These happy manufacturers all had their own large stake in the continuing existence of Stereophile. The large increase in advertising rates were no hindrance to most of them, since their customers Stereophile's subscribers paid for all their advertising costs within the manufacturers' continually rising prices and markups, which their new "friend', Stereophile, never questioned or criticized.

It wasn't surprising that the manufacturers began virtually begging the magazine to "review" their components. Why not, with no downside? A negative review was as rare as an act of kindness from Saddam Hussein, and joining the RCL was almost a certainty. So John Atkinson, acutely aware of the basic insecurities and the desperate need for "certainty" of most audiophiles, used these human weaknesses to his financial advantage.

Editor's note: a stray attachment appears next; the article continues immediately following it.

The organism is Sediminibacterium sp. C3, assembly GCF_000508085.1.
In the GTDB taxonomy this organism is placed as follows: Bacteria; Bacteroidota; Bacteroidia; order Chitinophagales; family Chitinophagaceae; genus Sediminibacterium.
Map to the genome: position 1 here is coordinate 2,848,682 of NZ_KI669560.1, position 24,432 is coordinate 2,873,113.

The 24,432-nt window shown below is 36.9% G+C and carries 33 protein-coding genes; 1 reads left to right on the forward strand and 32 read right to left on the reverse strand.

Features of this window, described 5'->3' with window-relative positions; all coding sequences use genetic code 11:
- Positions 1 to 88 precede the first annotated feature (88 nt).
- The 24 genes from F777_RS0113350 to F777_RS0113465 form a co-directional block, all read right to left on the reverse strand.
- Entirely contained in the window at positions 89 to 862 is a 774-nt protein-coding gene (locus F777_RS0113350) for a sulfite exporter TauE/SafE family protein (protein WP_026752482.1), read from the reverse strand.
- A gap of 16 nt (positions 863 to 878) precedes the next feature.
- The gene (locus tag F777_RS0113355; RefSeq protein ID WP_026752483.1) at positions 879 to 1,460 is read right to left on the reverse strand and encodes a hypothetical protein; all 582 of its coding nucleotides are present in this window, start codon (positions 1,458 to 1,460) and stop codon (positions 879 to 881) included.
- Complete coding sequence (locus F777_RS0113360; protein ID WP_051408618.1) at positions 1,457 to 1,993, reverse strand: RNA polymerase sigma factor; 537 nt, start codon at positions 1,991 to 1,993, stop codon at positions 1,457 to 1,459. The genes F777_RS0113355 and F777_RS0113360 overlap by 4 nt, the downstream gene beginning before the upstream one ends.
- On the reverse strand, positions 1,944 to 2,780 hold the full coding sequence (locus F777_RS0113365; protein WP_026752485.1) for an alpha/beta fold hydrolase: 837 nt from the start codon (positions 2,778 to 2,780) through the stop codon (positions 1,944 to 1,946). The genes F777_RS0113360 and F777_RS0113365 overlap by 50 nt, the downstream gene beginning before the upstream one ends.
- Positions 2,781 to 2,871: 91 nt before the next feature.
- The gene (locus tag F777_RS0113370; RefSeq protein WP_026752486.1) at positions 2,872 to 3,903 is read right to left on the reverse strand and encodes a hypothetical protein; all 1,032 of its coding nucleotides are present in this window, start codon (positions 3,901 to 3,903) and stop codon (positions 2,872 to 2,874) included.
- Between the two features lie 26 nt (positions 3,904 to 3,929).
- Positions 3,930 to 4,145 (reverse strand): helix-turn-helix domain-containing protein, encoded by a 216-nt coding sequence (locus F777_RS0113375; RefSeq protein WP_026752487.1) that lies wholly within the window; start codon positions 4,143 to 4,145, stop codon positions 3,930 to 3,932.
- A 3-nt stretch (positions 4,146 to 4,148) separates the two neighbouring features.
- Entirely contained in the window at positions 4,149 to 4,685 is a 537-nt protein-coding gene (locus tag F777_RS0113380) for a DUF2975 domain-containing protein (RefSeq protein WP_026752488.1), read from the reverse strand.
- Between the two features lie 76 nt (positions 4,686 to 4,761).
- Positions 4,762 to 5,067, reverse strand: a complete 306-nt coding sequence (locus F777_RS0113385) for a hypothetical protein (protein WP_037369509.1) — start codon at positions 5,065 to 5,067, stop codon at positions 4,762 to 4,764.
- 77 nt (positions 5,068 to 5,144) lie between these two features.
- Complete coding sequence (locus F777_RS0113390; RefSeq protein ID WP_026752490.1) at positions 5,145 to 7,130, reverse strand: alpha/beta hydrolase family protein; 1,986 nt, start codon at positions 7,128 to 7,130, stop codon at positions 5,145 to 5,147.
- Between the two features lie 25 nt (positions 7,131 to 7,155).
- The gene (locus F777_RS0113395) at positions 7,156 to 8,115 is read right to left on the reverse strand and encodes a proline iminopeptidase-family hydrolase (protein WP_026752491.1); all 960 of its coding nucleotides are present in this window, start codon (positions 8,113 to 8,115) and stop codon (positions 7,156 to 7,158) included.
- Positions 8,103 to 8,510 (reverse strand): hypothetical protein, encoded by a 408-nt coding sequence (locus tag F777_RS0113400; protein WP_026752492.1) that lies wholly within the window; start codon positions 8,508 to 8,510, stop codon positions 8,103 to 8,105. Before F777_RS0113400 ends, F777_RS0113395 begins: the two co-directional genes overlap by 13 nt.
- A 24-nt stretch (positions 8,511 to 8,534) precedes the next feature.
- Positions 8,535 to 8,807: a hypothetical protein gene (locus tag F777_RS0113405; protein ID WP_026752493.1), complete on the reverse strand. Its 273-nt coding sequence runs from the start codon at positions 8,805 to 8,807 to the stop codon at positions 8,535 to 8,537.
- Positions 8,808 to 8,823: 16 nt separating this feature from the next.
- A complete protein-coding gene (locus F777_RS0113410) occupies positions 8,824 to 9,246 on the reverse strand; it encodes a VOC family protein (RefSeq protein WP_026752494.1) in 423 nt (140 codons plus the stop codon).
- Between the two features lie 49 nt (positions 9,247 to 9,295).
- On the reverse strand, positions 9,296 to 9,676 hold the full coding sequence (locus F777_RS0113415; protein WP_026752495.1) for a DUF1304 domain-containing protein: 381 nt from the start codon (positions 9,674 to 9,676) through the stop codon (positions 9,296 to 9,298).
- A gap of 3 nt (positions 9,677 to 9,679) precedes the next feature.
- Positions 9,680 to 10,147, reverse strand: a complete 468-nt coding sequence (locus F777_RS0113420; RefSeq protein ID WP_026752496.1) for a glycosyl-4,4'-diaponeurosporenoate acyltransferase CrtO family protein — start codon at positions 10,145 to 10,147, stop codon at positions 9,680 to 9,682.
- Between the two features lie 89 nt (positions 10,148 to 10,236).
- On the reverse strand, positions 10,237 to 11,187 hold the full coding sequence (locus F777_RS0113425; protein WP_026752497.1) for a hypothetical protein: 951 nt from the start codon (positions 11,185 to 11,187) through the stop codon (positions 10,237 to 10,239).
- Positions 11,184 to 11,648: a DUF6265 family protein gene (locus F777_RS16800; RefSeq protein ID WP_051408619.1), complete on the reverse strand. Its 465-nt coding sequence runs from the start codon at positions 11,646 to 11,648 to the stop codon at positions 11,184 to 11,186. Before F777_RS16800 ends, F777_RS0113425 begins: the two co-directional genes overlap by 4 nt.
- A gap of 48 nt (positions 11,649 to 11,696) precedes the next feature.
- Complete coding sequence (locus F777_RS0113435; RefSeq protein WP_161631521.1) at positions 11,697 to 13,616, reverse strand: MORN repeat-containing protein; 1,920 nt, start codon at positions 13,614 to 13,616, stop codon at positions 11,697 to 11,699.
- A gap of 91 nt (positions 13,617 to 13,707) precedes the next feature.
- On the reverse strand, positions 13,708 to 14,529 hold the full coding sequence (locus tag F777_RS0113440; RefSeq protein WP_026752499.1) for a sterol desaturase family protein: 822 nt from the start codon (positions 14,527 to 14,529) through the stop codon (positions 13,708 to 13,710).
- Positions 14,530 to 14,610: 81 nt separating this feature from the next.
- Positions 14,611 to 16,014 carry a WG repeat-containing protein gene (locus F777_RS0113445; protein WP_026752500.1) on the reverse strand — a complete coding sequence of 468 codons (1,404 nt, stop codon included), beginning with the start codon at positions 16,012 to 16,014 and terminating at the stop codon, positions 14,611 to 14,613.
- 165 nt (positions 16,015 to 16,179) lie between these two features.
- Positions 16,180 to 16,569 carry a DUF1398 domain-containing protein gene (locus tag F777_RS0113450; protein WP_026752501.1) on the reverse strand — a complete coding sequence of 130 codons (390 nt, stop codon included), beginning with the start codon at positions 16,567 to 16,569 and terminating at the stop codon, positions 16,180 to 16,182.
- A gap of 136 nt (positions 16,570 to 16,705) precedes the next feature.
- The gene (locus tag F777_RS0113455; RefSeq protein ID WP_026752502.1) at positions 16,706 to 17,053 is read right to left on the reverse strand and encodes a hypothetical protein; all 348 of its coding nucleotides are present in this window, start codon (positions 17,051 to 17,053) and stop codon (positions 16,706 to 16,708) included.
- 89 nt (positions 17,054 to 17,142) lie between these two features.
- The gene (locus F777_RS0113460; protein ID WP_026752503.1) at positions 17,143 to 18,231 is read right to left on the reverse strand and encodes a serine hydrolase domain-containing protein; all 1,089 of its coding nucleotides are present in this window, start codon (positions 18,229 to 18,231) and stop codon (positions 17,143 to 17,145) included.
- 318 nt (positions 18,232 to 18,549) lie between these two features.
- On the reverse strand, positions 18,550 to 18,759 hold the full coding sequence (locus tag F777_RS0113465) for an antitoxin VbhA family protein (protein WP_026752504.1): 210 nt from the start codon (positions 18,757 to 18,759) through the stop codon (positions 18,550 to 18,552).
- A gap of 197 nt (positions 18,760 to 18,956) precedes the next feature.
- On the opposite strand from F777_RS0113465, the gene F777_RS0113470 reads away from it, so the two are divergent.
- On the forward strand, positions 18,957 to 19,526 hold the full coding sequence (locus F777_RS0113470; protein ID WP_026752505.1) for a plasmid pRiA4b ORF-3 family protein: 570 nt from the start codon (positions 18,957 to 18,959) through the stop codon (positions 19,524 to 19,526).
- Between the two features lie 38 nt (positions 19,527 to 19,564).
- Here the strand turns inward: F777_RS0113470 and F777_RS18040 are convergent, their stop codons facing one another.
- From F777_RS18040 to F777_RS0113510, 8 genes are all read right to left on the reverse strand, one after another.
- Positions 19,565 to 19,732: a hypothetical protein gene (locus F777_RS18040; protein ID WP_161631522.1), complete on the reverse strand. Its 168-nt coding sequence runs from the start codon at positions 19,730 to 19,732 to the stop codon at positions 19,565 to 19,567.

He enabled an increasing number of his readers to feel temporarily safe and secure with their increasingly expensive purchases, and he was rewarded for this by a growing number of subscriptions, advertisers and higher advertising rates. Of course, these growing numbers had to eventually peak, and they did so by the mid s. Then the numbers started to decline. What caused this to happen, after all the previous "success"?

Eventually, joining the RCL meant virtually nothing: "the wine had slowly been turned into water". Almost every component 60 in a row eventually received a "rave" and made the RCL. One "Class A" component was now indistinguishable from the dozens of others within the same category. There was less and less incentive for advertising a component that was no longer "exclusive" or "special". With fewer advertisements, there were fewer "reviews", resulting in a much smaller magazine.

Everything had become "special", making nothing "special". The more perceptive readers became increasingly bored with the predictability of the "reviews" and with the magazine.